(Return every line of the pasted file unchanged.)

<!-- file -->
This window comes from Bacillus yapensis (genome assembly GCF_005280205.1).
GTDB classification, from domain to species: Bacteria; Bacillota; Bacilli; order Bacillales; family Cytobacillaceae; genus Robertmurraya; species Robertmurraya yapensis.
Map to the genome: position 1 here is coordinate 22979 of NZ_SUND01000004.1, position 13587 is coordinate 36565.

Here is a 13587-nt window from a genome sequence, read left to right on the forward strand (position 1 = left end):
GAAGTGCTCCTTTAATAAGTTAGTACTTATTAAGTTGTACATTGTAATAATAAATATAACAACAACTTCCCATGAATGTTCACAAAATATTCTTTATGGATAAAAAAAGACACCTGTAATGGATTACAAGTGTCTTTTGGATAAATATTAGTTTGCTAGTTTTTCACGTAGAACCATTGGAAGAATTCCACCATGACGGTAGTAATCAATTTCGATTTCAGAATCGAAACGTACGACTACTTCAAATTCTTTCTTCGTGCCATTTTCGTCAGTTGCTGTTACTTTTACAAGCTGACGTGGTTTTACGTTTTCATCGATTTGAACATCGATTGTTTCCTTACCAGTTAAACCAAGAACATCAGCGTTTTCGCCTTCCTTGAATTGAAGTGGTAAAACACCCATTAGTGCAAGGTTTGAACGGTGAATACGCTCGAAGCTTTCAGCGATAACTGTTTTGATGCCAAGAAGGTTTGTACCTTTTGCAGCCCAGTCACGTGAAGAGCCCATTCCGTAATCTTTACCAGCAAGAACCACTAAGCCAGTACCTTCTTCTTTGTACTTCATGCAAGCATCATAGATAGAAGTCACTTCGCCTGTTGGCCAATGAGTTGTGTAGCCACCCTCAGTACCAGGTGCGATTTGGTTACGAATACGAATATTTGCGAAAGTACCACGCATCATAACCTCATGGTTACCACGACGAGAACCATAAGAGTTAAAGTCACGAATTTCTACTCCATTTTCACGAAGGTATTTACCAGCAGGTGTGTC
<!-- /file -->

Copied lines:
This window comes from Bacillus yapensis (genome assembly GCF_005280205.1).
GTDB classification, from domain to species: Bacteria; Bacillota; Bacilli; order Bacillales; family Cytobacillaceae; genus Robertmurraya; species Robertmurraya yapensis.
Map to the genome: position 1 here is coordinate 22979 of NZ_SUND01000004.1, position 13587 is coordinate 36565.

Here is a 13587-nt window from a genome sequence, read left to right on the forward strand (position 1 = left end):
GAAGTGCTCCTTTAATAAGTTAGTACTTATTAAGTTGTACATTGTAATAATAAATATAACAACAACTTCCCATGAATGTTCACAAAATATTCTTTATGGATAAAAAAAGACACCTGTAATGGATTACAAGTGTCTTTTGGATAAATATTAGTTTGCTAGTTTTTCACGTAGAACCATTGGAAGAATTCCACCATGACGGTAGTAATCAATTTCGATTTCAGAATCGAAACGTACGACTACTTCAAATTCTTTCTTCGTGCCATTTTCGTCAGTTGCTGTTACTTTTACAAGCTGACGTGGTTTTACGTTTTCATCGATTTGAACATCGATTGTTTCCTTACCAGTTAAACCAAGAACATCAGCGTTTTCGCCTTCCTTGAATTGAAGTGGTAAAACACCCATTAGTGCAAGGTTTGAACGGTGAATACGCTCGAAGCTTTCAGCGATAACTGTTTTGATGCCAAGAAGGTTTGTACCTTTTGCAGCCCAGTCACGTGAAGAGCCCATTCCGTAATCTTTACCAGCAAGAACCACTAAGCCAGTACCTTCTTCTTTGTACTTCATGCAAGCATCATAGATAGAAGTCACTTCGCCTGTTGGCCAATGAGTTGTGTAGCCACCCTCAGTACCAGGTGCGATTTGGTTACGAATACGAATATTTGCGAAAGTACCACGCATCATAACCTCATGGTTACCACGACGAGAACCATAAGAGTTAAAGTCACGAATTTCTACTCCATTTTCACGAAGGTATTTACCAGCAGGTGTGTC